Crime & the Law

Police marksman who shot dead suspected armed robber Azelle Rodney has been found not guilty by an Old Bailey jury

Still from police surveillance video released to public inquiry and shown as evidence during trial. Image: Met Police

Still from police surveillance video released to public inquiry and shown as evidence during trial. Image: Met Police

The experienced police marksman who shot suspected armed robber Azelle Rodney six times at short range has been acquitted of murder at the Old Bailey.

This is the culmination of 10 years of controversy surrounding the killing.

It was alleged 58 year old Anthony Long took just six hundredths of a second to open fire on the 24-year-old from his unmarked police car.

It was part of a stop operation to foil an attempted robbery on Colombian drug dealers.

The trial heard he fired off eight shots in 2.1 seconds, six of which fatally injured Mr Rodney who was the back seat passenger of a Volkswagen Golf that had been boxed in.

Police had been applying what they called a ‘hard stop’ by armed police in Hale Lane, Mill Hill, north London.

The prosecution argued that in making the split-second decision to open fire with his police-issue Heckler and Koch G36C Carbine, Mr Long would not have had time to see whether Mr Rodney was doing anything that might pose a risk to the public and police.

The court heard that Mr Long’s gun was a short-barrelled semi-automatic rifle and therefore the trigger had to be pulled for each shot fired.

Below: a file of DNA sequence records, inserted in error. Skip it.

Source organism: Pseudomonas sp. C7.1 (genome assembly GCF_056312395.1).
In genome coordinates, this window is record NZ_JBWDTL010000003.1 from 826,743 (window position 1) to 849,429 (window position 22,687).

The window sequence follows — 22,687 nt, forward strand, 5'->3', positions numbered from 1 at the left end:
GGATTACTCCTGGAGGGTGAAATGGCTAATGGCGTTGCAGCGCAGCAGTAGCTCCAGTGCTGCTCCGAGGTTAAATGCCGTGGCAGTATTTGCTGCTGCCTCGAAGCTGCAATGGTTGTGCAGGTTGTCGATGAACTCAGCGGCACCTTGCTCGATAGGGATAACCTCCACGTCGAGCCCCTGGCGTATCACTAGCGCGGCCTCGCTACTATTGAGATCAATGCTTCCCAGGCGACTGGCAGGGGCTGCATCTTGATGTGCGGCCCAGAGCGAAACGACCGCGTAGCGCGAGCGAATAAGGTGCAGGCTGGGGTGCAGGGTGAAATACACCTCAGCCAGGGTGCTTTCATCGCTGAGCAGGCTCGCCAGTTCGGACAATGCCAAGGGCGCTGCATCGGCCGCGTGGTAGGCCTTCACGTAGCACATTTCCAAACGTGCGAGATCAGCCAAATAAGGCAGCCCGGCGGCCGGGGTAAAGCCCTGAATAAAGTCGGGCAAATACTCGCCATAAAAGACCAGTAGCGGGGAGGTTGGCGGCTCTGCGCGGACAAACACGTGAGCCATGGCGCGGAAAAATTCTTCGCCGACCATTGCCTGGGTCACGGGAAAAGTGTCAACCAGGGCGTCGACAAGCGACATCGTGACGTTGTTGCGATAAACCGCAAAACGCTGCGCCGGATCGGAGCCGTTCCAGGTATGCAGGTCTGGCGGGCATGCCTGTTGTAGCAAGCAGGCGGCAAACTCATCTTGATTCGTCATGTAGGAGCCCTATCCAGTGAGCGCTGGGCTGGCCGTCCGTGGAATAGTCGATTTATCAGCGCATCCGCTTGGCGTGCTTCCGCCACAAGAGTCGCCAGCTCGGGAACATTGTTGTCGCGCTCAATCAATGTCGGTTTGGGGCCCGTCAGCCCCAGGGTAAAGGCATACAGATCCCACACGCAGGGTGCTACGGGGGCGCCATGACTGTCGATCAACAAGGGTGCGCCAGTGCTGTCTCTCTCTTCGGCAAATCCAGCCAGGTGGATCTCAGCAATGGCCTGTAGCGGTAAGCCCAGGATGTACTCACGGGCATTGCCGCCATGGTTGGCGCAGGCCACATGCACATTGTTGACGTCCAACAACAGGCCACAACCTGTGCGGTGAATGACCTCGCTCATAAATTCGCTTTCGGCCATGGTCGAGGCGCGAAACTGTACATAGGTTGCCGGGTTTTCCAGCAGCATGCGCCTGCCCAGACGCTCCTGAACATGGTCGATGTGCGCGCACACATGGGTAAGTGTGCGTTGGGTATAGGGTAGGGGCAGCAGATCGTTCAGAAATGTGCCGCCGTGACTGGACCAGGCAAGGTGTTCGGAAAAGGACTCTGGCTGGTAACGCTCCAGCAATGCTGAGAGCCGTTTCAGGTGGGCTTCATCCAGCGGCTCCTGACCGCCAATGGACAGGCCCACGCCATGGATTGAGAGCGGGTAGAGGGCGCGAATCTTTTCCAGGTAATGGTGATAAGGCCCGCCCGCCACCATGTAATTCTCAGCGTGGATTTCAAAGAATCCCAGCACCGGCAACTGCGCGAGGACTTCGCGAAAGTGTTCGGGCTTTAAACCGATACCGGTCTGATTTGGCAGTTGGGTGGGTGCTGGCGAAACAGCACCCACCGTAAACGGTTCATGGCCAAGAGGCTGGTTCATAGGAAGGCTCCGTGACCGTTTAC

The retired officer was commended seven times during a distinguished 33-year career with the force.

He denied murder and maintained that he believed his colleagues were in ‘imminent’ danger.

He told jurors: ‘I was absolutely convinced that he’d ducked down, picked up a firearm, that he posed an imminent threat to my colleagues.’

At the time, police intelligence had suggested that Rodney and the two other occupants of the car, were armed with at least one deadly machine gun.

They were suspected of preparing to strike the Colombians in Edgware, north London on the evening of Saturday, 30th April 2005.

A search of the car later revealed that although there were three weapons, none were automatic and only one was loaded.

The jury was not told the outcome of a judge-led inquiry in 2013 which concluded that the shooting was not legally justified and Mr Long’s accounts of what he saw in the seconds before opening fire should not be accepted.

Details of Mr Long’s operational history, which included an incident in which he shot two other suspects dead, were not divulged in evidence either.

The jury deliberated for 12 hours and nine minutes before finding Mr Long not guilty of murder.

In a statement after the verdict Assistant Commissioner Patricia Gallan, in charge of Specialist Crime and Operations, said:

Police officers are not exempt from the law, and would not wish to be. However, standing trial for murder will have been a very stressful and difficult time for Tony Long, a police officer for over 30 years. The impact that this will have had upon him, and his family, should not be underestimated.

This must also have been a difficult time for Mr Rodney’s family. The MPS regrets Mr Rodney’s death, and we express our full sympathy to his family.

No police officer sets out to take part in an operation that results in taking someone’s life.

Leave a Reply

Fill in your details below or click an icon to log in: Logo

You are commenting using your account. Log Out /  Change )

Facebook photo

You are commenting using your Facebook account. Log Out /  Change )

Connecting to %s